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Lessons from the Lineker affair

Fudia Smartt, Employment Partner - Spencer West

The BBC’s reaction to Gary Lineker’s tweets about the Government’s latest immigration policy raises lots of questions. One of the most nuanced is around employee use of social media and sharing personal views which may have a detrimental impact on their employer.

We live in polarising times. Since Brexit, it has been clear that there is no allowable grey area in public discourse on certain topics; you are either a “woke” social justice warrior, or an illiberal TERF. Amidst this backdrop we have the pre-eminence of social media, where an employee’s tweets, Facebook status updates, TikToks, Instagram post, or any other forms of social media engagement can have significant, negative ramifications for both them and their employer.

This is amply shown by the recent furore surrounding Gary Lineker’s tweets. In response to the Home Secretary’s comments regarding her new immigration bill, which is aimed at stopping people crossing the English Channel on small boats, Mr Lineker challenged her assessment that the UK is being overwhelmed, and stated that the proposed new policy was “cruel”, with the language being used not being dissimilar to that used in Germany in the 1930s.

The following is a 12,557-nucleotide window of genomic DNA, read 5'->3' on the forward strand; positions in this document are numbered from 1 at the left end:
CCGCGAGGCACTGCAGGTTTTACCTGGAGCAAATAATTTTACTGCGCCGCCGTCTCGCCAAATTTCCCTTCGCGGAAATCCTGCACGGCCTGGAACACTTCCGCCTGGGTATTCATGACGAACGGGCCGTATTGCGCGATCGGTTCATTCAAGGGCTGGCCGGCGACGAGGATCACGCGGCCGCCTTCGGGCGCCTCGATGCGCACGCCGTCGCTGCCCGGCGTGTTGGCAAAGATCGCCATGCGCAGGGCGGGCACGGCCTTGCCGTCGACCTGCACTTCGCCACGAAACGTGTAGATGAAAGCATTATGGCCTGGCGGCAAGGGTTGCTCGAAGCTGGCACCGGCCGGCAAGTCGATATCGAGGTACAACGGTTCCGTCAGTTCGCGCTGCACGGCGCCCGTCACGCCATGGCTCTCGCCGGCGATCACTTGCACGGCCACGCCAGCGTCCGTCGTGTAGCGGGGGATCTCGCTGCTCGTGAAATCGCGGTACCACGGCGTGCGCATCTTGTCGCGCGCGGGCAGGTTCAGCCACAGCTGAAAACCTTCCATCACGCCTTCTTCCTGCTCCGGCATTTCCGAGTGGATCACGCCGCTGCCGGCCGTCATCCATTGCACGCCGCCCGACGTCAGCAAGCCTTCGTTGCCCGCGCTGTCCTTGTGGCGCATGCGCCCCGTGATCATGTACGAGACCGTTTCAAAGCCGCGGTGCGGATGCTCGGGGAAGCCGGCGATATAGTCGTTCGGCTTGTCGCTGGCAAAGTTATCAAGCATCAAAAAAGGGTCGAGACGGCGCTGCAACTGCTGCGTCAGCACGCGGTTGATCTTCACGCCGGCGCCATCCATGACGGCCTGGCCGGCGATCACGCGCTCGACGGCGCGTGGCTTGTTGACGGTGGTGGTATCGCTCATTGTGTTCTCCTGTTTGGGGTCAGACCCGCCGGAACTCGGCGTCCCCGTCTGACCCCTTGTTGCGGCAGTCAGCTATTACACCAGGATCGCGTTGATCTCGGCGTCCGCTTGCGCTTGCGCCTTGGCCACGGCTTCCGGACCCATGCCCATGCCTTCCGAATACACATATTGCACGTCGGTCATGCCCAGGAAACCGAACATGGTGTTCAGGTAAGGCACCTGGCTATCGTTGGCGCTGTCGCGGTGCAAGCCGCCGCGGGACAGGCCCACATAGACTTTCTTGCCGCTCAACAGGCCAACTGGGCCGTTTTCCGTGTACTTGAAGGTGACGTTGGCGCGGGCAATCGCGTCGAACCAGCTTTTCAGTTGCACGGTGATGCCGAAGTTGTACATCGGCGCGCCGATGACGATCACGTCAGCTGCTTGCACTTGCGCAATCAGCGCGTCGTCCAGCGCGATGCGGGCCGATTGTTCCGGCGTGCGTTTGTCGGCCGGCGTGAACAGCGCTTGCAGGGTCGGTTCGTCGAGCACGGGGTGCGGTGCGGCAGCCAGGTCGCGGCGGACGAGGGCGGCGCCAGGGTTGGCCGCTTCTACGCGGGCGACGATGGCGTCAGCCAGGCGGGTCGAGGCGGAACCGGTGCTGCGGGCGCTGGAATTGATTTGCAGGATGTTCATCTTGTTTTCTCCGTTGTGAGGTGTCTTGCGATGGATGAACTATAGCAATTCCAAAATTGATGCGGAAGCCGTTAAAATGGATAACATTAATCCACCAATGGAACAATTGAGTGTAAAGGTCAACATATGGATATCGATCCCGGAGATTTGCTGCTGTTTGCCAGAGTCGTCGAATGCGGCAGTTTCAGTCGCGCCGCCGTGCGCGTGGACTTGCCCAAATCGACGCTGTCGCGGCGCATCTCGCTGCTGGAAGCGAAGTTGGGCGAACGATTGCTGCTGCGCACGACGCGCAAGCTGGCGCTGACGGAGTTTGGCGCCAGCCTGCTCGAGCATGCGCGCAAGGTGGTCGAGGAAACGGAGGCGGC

Whenever Nazism is invoked (whether directly or obliquely), it leads to a strong reaction, and that was certainly was the case here where Mr Lineker’s detractors found his comments to be offensive, whereas others felt it entirely appropriate and fitting. A Twitter storm followed, with Mr Lineker refusing to delete the tweet.  Given that Mr Lineker is a presenter on the BBC – the nation’s public broadcaster – it led to many complaints that he had breached its impartiality rules and should therefore be censured as a result. Nevertheless, Mr Lineker refused to delete and/or apologise for the tweets, and consequently was asked not to present Match of the Day last weekend (11/12 March).